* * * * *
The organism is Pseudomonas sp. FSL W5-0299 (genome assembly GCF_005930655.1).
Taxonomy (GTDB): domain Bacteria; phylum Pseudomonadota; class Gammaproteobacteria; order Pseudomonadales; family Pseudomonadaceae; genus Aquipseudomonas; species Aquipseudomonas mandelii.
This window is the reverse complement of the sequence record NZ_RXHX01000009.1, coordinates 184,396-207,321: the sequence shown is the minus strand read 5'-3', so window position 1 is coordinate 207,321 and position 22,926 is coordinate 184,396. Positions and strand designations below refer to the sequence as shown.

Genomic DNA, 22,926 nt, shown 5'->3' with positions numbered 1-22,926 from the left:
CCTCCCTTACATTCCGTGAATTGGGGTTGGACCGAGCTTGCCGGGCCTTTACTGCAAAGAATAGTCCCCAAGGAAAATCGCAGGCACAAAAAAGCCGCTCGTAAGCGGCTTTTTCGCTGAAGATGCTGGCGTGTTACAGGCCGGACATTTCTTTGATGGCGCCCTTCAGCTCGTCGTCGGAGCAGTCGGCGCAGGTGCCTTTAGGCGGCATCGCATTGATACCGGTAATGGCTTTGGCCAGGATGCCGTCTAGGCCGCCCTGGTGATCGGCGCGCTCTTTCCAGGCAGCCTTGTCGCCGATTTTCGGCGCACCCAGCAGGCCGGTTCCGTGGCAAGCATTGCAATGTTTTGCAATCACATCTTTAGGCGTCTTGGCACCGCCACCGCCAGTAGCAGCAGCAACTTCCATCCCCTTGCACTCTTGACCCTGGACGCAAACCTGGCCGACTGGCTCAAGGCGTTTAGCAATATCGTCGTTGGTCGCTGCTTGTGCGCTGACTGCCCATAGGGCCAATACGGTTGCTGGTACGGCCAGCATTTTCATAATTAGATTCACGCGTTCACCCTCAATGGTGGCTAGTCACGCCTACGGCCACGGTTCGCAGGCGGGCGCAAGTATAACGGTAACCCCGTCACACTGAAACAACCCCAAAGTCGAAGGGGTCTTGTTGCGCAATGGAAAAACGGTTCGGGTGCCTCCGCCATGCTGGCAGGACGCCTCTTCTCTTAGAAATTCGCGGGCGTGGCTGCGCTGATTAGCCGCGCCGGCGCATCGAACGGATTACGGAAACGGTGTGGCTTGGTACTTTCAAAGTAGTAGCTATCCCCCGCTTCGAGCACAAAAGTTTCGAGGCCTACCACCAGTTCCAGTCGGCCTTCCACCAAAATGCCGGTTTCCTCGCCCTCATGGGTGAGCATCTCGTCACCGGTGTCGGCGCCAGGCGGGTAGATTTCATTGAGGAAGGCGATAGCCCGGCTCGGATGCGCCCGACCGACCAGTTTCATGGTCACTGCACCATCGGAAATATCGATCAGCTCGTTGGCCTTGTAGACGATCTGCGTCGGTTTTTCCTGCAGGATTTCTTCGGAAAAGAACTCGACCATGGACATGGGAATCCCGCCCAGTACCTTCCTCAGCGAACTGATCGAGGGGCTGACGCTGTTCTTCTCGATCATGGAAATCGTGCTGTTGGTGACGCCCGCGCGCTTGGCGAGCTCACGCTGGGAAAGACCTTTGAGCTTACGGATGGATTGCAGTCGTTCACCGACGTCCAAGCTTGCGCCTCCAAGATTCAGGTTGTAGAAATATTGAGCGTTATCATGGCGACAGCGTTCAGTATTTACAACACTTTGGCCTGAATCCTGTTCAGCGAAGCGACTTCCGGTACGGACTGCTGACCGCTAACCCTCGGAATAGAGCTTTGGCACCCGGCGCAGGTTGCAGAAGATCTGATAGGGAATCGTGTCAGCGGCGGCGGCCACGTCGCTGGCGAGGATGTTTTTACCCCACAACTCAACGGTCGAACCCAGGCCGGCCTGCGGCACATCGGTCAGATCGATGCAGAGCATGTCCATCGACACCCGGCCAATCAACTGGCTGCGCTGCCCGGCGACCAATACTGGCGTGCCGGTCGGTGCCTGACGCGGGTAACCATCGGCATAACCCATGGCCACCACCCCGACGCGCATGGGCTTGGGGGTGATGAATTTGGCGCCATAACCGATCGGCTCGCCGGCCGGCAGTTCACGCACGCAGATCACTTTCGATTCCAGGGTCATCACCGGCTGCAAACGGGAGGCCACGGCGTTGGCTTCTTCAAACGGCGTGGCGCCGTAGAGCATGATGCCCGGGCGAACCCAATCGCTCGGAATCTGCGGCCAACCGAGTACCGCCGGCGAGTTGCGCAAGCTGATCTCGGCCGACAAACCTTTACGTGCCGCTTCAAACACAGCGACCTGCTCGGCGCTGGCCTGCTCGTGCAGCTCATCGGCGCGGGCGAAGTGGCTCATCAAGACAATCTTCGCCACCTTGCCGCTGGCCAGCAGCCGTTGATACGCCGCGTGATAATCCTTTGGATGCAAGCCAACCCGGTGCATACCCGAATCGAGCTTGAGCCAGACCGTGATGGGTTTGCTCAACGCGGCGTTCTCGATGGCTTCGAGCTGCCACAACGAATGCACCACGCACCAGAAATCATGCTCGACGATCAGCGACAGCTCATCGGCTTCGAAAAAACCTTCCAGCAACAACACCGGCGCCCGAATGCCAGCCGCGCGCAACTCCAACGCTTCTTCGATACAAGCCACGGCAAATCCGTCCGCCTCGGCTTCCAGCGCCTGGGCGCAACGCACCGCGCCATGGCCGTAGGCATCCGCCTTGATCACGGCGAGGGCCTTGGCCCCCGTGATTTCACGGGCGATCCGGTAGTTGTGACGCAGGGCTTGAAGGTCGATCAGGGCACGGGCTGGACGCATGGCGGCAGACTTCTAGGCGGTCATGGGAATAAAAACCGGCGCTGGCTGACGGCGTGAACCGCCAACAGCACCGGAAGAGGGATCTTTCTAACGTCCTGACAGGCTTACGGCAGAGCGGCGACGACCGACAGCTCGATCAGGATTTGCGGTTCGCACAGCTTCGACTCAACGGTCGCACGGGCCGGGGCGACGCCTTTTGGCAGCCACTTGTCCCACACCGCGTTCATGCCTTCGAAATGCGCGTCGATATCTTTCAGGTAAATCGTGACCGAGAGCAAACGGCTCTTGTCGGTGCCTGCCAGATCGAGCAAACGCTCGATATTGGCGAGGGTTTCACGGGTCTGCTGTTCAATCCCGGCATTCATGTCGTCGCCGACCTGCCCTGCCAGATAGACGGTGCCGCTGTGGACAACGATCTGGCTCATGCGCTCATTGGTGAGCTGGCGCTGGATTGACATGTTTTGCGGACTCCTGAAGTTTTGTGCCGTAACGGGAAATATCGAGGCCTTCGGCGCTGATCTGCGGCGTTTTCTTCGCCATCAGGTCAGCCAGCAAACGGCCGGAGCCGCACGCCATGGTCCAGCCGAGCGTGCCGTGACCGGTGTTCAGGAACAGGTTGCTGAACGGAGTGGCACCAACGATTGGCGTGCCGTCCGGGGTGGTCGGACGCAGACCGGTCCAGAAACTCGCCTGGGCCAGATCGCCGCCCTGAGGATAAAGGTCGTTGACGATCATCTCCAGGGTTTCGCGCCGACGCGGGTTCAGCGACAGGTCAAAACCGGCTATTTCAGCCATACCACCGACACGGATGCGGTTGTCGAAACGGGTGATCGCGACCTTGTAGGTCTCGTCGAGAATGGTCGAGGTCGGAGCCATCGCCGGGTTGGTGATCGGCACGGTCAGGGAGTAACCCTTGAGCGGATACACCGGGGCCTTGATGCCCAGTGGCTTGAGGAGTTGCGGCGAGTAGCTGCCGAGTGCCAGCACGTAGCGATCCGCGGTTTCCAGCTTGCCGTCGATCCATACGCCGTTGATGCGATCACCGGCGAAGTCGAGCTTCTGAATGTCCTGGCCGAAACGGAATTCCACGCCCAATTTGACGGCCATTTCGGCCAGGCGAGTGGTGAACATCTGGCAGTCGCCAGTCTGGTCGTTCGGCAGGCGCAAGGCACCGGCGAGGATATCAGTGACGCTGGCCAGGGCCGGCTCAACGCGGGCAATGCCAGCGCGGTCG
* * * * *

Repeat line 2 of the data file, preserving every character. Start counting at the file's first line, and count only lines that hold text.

Taxonomy (GTDB): domain Bacteria; phylum Pseudomonadota; class Gammaproteobacteria; order Pseudomonadales; family Pseudomonadaceae; genus Aquipseudomonas; species Aquipseudomonas mandelii.